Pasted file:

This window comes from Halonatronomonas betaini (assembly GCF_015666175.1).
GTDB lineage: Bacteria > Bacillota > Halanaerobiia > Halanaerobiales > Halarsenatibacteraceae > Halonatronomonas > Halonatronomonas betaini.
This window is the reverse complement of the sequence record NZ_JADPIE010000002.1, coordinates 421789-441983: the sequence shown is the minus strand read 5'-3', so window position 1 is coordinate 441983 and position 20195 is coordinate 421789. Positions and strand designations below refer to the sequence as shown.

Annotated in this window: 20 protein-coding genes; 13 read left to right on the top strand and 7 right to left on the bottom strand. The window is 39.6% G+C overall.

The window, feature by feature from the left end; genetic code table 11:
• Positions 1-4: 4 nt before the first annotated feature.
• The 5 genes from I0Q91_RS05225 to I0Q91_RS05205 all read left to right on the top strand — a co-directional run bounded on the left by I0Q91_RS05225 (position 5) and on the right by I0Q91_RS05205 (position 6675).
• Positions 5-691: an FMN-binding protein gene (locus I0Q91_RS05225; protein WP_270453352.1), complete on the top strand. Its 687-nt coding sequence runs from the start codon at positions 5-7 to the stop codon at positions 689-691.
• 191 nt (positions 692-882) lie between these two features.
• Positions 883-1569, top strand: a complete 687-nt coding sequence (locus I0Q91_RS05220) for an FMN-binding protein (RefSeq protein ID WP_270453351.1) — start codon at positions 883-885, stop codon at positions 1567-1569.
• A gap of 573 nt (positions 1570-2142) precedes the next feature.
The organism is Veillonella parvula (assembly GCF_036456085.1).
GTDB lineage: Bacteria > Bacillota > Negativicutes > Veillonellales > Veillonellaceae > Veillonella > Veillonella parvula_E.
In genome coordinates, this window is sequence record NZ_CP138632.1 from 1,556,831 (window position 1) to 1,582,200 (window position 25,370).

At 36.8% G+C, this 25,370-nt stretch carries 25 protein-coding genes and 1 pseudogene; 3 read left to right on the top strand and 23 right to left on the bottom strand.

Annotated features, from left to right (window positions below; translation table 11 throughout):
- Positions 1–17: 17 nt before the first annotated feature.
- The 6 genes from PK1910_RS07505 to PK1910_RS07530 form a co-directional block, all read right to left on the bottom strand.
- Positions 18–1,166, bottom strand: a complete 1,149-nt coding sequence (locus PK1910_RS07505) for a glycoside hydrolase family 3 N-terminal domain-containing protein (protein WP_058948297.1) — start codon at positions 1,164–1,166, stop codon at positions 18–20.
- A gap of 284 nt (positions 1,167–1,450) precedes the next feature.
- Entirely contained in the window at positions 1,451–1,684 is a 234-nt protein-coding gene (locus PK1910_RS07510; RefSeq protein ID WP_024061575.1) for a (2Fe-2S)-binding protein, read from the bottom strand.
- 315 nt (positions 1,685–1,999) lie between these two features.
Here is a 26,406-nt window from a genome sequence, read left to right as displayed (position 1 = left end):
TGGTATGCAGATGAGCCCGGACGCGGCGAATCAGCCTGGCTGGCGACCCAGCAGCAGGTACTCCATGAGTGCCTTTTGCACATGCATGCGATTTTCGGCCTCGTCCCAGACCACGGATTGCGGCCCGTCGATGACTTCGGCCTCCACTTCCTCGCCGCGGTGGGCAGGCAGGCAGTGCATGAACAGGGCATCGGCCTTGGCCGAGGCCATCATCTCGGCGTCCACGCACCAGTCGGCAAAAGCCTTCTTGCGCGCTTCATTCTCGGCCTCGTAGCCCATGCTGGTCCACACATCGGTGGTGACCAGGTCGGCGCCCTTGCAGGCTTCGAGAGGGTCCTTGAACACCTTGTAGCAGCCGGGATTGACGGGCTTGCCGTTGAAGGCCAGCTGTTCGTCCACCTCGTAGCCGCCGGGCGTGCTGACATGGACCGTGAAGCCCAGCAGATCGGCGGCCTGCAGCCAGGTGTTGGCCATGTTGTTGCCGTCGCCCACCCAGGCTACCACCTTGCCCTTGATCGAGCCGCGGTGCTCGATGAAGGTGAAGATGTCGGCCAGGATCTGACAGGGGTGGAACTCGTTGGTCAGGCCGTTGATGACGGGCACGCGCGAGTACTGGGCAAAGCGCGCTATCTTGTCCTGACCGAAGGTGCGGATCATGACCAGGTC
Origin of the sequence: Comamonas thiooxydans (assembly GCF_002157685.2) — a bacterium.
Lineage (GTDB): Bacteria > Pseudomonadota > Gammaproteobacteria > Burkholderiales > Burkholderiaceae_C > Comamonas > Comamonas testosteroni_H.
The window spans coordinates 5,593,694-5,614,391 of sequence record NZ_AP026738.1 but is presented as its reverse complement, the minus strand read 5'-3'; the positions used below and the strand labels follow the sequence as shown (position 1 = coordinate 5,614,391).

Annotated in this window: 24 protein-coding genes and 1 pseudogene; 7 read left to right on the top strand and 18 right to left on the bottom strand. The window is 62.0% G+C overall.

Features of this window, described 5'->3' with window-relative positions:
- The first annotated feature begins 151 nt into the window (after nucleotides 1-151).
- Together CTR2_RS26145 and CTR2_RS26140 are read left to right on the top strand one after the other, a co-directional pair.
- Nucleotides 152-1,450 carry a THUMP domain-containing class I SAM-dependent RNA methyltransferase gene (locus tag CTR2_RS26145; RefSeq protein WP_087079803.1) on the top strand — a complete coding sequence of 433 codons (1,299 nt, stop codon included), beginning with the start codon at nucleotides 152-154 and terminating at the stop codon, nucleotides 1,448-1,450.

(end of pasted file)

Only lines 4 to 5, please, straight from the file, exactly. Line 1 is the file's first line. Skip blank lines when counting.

Annotated in this window: 20 protein-coding genes; 13 read left to right on the top strand and 7 right to left on the bottom strand. The window is 39.6% G+C overall.

The window, feature by feature from the left end; genetic code table 11: